Japan, Russia top teams at Finlandia Trophy
Brother-and-sister squad wins ice dancing crown
|The ice dancing competition was never in doubt as Sinead and John Kerr pulled away from the pack. (Getty)|
Despite five of the top 10 finishers at the 2008 European Championships being in the field, it was Japan's Akiko Suzuki, who's becoming a force at these "Senior B" international competitions, who skated away with the gold.
Suzuki, who finished fifth last year at the Japanese championships, routed the field on the strength of her dominating free skate, defeating silver medalist Laura Lepistö by 17 points and bronze medalist Sarah Meier by 18. Meier and Lepistö are the reigning European silver and bronze medalists, respectively.
The competition was close after the short program, with Suzuki leading Lepistö, Georgia's Elene Gedevanishvili and Meier by less than two points.
Suzuki's free skate was far from perfect -- three of her jump elements (triple Lutz, double Axel-triple toe, triple Lutz-double toe) were given Grades of Execution (GOE) ranging from -1.28 to -2.0 -- but her triple loop and triple flip each received GOEs of 1.00 and all her spins, step sequences and spiral sequences were graded either Level 3 or Level 4. Her segment score of 112.28 beat Meier's by 16 points and Lepistö's by 17.
This is Suzuki's fourth win in her last five Senior B events. She won the gold at the 2007 Winter University Games, 2007 Golden Spin of Zagreb and 2008 AEGON Challenge Cup, and also claimed the bronze at last month's Nebelhorn Trophy.
Lepistö skated a clean short program to Karl Jenkins' "Imagined Oceans," landing a triple toe-double toe, triple loop and double Axel, but a Level 1 spiral sequence and a Level 1 straight line step sequence kept her in second in the segment. Her Don Juan DeMarco free skate was substandard, as she received GOEs of zero or lower on five of her seven jump elements. This is Lepistö's second silver medal of the season, as she also placed second at Nebelhorn.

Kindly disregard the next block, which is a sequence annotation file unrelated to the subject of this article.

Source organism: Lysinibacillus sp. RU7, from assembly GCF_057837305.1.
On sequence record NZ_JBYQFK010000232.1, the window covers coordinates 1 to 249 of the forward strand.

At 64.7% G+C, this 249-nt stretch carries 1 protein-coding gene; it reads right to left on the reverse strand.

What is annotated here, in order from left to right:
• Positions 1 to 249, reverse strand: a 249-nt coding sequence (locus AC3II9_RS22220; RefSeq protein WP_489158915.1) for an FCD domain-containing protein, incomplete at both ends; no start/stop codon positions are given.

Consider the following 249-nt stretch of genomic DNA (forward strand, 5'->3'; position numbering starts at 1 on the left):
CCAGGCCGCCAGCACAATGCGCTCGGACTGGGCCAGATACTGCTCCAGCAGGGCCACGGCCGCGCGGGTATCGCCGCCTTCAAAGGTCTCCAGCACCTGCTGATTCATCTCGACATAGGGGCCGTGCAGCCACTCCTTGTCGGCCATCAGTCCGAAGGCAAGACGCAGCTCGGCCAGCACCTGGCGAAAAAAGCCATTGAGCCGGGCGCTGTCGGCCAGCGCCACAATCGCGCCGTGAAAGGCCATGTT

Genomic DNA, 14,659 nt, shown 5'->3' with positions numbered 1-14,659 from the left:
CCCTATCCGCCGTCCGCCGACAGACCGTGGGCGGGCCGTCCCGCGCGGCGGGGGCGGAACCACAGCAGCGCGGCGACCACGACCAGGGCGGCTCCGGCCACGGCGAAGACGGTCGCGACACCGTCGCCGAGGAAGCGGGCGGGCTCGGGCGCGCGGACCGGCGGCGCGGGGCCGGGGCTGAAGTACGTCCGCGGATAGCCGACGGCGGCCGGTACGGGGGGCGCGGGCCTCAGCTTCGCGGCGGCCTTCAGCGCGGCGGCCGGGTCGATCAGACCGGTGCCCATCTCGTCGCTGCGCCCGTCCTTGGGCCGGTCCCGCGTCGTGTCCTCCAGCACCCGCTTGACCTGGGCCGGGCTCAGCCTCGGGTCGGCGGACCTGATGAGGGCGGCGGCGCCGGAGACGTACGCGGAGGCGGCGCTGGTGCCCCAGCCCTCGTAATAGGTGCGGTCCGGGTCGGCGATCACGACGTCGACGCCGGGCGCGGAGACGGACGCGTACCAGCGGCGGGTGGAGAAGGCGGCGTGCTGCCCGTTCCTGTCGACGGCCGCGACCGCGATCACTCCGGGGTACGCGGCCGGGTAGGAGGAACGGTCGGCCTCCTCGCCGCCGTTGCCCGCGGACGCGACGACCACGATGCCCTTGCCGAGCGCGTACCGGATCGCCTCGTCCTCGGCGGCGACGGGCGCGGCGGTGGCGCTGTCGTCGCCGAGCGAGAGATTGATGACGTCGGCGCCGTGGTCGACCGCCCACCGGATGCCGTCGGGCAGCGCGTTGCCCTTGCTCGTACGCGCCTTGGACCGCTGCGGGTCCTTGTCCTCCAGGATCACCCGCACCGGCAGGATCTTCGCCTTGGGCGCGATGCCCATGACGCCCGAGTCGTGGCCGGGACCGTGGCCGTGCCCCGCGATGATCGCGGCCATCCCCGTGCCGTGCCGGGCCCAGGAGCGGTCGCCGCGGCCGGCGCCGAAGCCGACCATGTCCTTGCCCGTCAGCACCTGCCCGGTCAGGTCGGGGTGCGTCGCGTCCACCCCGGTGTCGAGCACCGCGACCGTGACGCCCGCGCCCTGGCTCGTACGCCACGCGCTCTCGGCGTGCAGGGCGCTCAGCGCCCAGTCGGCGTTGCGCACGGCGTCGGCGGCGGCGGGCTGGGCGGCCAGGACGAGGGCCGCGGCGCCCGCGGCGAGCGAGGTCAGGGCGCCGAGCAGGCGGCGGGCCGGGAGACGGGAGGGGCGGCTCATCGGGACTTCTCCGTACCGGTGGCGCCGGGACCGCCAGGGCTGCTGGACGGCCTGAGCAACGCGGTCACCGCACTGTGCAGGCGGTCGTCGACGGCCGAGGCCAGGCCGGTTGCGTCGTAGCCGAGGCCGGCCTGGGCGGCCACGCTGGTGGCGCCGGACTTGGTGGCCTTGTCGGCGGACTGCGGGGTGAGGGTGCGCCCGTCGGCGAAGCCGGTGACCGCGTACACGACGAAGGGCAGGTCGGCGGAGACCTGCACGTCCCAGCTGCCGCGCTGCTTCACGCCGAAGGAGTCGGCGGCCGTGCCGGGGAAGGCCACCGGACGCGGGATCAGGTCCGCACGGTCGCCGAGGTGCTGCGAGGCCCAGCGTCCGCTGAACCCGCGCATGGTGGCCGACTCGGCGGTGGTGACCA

Meier's season did not begin as expected. She was fourth after the short program, largely because of a fall on her triple loop. She saved some face with a second-place free skate, although it did include a single loop and a single Axel. Her "Yellow River Piano Concerto" program earned her 96.31 points, far below her usual standards.
Three of the top eight finishers at last year's European Championships were in the field in Vantaa, but it was a Japanese and an American skater who placed one-two.
Takahito Mura took a six-point lead over Finland's Ari-Pekka Nurmenkari and an eight-point lead over American Shaun Rogers in the short program. Mura landed four triples in the segment, including a triple Axel and a triple Lutz-triple toe combination, en route to a score of 76.40.
A third-place finish in a close free skate earned Mura the gold, his first in a senior-level international competition. He skated a conservative program, with GOEs ranging from -0.28 to 0.60. Along the way, he landed seven triples (three in combination), with his only serious mistake being his singling of his flip. His competition score of 208.24 beat his previous best, set at the 2007 World Junior Championships, by almost 37 points.